Desert Isle Keeper
Child of the Northern Spring
I discovered Persia Woolley by accident about six years ago, before I even dreamed of writing a novel of my own. A small notice appeared in the local Valley Press announcing publication of a trilogy of historical novels published by Poseidon Press. I went out and bought the first book, Guinevere trilogy, and it took my breath away.
Fellow readers, Persia Woolley is one fine writer. Child of the Northern Spring is the story of King Arthur’s queen, Guinevere, told from her point of view. It was an eye-opener in more ways than one.
First, I fell in love with Woolley’s extraordinarily poetic use of language. I am a very, very picky reader. I hate overwritten, purple, pretentious, self-conscious, mannered, and just plain awkward prose. I like my books to wring my heart emotionally and punch me in the solar plexus intellectually and aesthetically. I admire Willa Cather, William Saroyan, Ivan Doig. And Persia Woolley. There is nothing more stirring than high emotion couched in exquisite language.
Next I admired Woolley’s treatment of Guinevere’s character. She is first a woman, then a queen. First she worries about whether the cook has enough food for a state banquet, then she extends a formal welcome as the high queen. I was captivated.
Then there’s the rich historic detail — right down to the buckles on Guinevere’s shoes. It pulled me into that world of ancient Britain and made it so real I had difficulty returning to the 20th century. I understood the late-Roman culture of Guinevere and the tribal composition of Anglo Saxon Britain, and I congratulated Arthur’s effort to weld the two worlds into one kingdom complete with round table, knights, and quests. The bustle and enterprise of Camelot enchanted me, along with the behind-the-scenes view of everything, large and small, through Guinevere’s eyes.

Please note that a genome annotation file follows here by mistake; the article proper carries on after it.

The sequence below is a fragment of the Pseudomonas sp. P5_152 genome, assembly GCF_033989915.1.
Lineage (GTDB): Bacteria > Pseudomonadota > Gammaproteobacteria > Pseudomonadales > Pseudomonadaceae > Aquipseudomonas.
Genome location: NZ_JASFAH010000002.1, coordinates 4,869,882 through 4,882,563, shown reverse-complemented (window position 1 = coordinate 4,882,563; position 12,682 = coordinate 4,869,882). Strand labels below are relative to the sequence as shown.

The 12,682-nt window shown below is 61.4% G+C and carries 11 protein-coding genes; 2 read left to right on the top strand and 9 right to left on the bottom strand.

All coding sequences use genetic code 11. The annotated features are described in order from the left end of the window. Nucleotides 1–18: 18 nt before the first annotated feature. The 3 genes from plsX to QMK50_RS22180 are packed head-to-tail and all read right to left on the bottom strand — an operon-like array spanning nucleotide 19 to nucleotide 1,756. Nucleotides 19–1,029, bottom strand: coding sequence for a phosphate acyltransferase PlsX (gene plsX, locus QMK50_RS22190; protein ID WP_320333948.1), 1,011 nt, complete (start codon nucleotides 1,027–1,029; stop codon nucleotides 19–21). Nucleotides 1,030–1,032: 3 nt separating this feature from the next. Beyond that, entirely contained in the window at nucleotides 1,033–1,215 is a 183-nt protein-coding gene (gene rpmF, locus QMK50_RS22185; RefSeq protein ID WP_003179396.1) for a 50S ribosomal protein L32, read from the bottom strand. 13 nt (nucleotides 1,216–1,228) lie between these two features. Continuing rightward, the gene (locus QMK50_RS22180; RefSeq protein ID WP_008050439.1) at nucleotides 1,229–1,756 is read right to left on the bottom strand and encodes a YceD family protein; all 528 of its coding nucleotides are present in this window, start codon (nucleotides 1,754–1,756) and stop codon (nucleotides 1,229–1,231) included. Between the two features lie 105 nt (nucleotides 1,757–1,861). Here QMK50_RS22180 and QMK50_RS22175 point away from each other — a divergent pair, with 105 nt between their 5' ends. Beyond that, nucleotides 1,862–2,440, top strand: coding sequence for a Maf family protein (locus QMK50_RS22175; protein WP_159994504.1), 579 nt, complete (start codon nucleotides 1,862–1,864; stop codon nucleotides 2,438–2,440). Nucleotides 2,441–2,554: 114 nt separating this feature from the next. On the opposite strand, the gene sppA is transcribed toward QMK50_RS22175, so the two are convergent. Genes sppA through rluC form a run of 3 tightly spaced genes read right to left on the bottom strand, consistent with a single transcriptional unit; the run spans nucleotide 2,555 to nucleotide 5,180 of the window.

Lancelot, through Guinevere’s eyes, was a show-stopper. I’m hard to please when it comes to love stories. So many writers go for the sensational, and it doesn’t ring true. Woolley reminded me that ecstasy, and heartbreak, are simple, human things.
When Lancelot and Guinevere parted, I was a basketcase. I’d reveled in the their joy in finding each other; I cried and cried at their pain.GuiniGuinevere trilogy
Naturally, I couldn’t wait for the second book, Queen of the Summer Stars. That, too, was sheer enchantment created by a master’s hand, as was the third volume, Guinevere, The Legend in Autumn. This last was simply a heartbreakingly beautiful book.
By this time I had started writing my own historical romance, and my admiration for Persia Woolley grew as I bashed through eight rewrites. By the eleventh revision, I was in awe of Woolley’s talent and craftsmanship.
And then. Writer’s Digest published her how-to book, How To Write and Sell Historical Fiction. Whether you’re an aspiring historical fiction writer or a multipublished author, this book will speak to you. She deals with the nitty gritty of starting a story, goes on to how to finish and polish a novel, and what to do next. She talks about bestsellers and movie rights, agents and the pressures editors and publishers are all working under these days. She discusses manageable work habits, editing skills, and the joy and sorry of the whole process from beginning to end.
Ms. Woolley’s Guinevere trilogy remains in print through Pocket Books. In addition, she has penned two other non-fiction works. She is currently at work on a new historical trilogy entitled Sierra.